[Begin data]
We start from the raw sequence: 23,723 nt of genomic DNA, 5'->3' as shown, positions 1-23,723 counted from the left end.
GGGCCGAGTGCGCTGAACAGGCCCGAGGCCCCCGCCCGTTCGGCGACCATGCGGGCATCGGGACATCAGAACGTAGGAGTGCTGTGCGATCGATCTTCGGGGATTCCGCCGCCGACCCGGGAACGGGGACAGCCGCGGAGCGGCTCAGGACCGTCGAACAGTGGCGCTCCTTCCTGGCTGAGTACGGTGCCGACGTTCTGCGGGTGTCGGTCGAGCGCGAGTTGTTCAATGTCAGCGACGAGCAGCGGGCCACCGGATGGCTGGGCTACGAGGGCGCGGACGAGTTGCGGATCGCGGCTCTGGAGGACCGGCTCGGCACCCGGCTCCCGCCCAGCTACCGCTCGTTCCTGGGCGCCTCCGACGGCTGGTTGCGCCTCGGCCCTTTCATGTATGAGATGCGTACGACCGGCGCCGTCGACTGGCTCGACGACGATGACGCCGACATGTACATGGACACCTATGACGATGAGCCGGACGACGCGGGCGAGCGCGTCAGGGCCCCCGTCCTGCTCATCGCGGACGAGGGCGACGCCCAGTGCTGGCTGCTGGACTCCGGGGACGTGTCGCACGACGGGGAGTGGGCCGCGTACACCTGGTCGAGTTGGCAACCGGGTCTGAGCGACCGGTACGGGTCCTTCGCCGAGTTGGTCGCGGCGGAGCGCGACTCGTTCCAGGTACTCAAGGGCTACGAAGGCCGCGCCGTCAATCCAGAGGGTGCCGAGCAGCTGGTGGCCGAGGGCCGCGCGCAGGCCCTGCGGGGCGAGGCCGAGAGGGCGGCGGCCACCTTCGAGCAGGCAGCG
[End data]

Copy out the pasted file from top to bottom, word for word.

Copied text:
We start from the raw sequence: 23,723 nt of genomic DNA, 5'->3' as shown, positions 1-23,723 counted from the left end.
GGGCCGAGTGCGCTGAACAGGCCCGAGGCCCCCGCCCGTTCGGCGACCATGCGGGCATCGGGACATCAGAACGTAGGAGTGCTGTGCGATCGATCTTCGGGGATTCCGCCGCCGACCCGGGAACGGGGACAGCCGCGGAGCGGCTCAGGACCGTCGAACAGTGGCGCTCCTTCCTGGCTGAGTACGGTGCCGACGTTCTGCGGGTGTCGGTCGAGCGCGAGTTGTTCAATGTCAGCGACGAGCAGCGGGCCACCGGATGGCTGGGCTACGAGGGCGCGGACGAGTTGCGGATCGCGGCTCTGGAGGACCGGCTCGGCACCCGGCTCCCGCCCAGCTACCGCTCGTTCCTGGGCGCCTCCGACGGCTGGTTGCGCCTCGGCCCTTTCATGTATGAGATGCGTACGACCGGCGCCGTCGACTGGCTCGACGACGATGACGCCGACATGTACATGGACACCTATGACGATGAGCCGGACGACGCGGGCGAGCGCGTCAGGGCCCCCGTCCTGCTCATCGCGGACGAGGGCGACGCCCAGTGCTGGCTGCTGGACTCCGGGGACGTGTCGCACGACGGGGAGTGGGCCGCGTACACCTGGTCGAGTTGGCAACCGGGTCTGAGCGACCGGTACGGGTCCTTCGCCGAGTTGGTCGCGGCGGAGCGCGACTCGTTCCAGGTACTCAAGGGCTACGAAGGCCGCGCCGTCAATCCAGAGGGTGCCGAGCAGCTGGTGGCCGAGGGCCGCGCGCAGGCCCTGCGGGGCGAGGCCGAGAGGGCGGCGGCCACCTTCGAGCAGGCAGCG